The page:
Social networking site Pinterest has recently catapulted to prominence, reaching the rarefied heights occupied by the likes of Facebook, Twitter and Linkedin.
I joined in response to a couple of “invitations” but I can’t say I’ve made much use of it yet. My focus is on Linkedin, while I also follow Twitter and dabble in Facebook.
Pinterest has reinvigorated discussion in the legal community around intellectual property and content ownership concerns. If a user posts copyrighted material to Pinterest, is the user liable or is Pinterest? Or should the copyright holder be grateful for the exposure? And once the content has been “pinned” by a user, who “owns” it? The user? Pinterest? Somebody else?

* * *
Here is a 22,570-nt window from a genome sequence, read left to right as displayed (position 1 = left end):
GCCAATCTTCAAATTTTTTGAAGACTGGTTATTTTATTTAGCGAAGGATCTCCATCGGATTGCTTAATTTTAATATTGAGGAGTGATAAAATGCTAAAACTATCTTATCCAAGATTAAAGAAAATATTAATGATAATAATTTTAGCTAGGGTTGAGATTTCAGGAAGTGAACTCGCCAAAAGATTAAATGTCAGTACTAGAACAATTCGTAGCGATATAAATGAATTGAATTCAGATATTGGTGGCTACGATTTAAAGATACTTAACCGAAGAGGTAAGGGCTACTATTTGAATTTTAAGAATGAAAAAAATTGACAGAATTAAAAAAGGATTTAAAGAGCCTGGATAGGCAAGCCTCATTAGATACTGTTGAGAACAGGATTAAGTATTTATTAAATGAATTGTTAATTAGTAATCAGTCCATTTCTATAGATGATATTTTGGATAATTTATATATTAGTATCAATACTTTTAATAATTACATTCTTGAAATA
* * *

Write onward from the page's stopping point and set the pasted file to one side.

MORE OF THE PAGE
Vancouver-based intellectual property lawyer Chris Bennett (who I’ve interviewed in the past for technology articles) recently wrote an article for The Lawyers Weekly that briefly explains Pinterest and explores the legal questions mentioned above. It’s a great plain-language primer on copyright issues all social network enthusiasts need to understand. Download a PDF of the article from the Davis web site – it’s a quick and insightful read.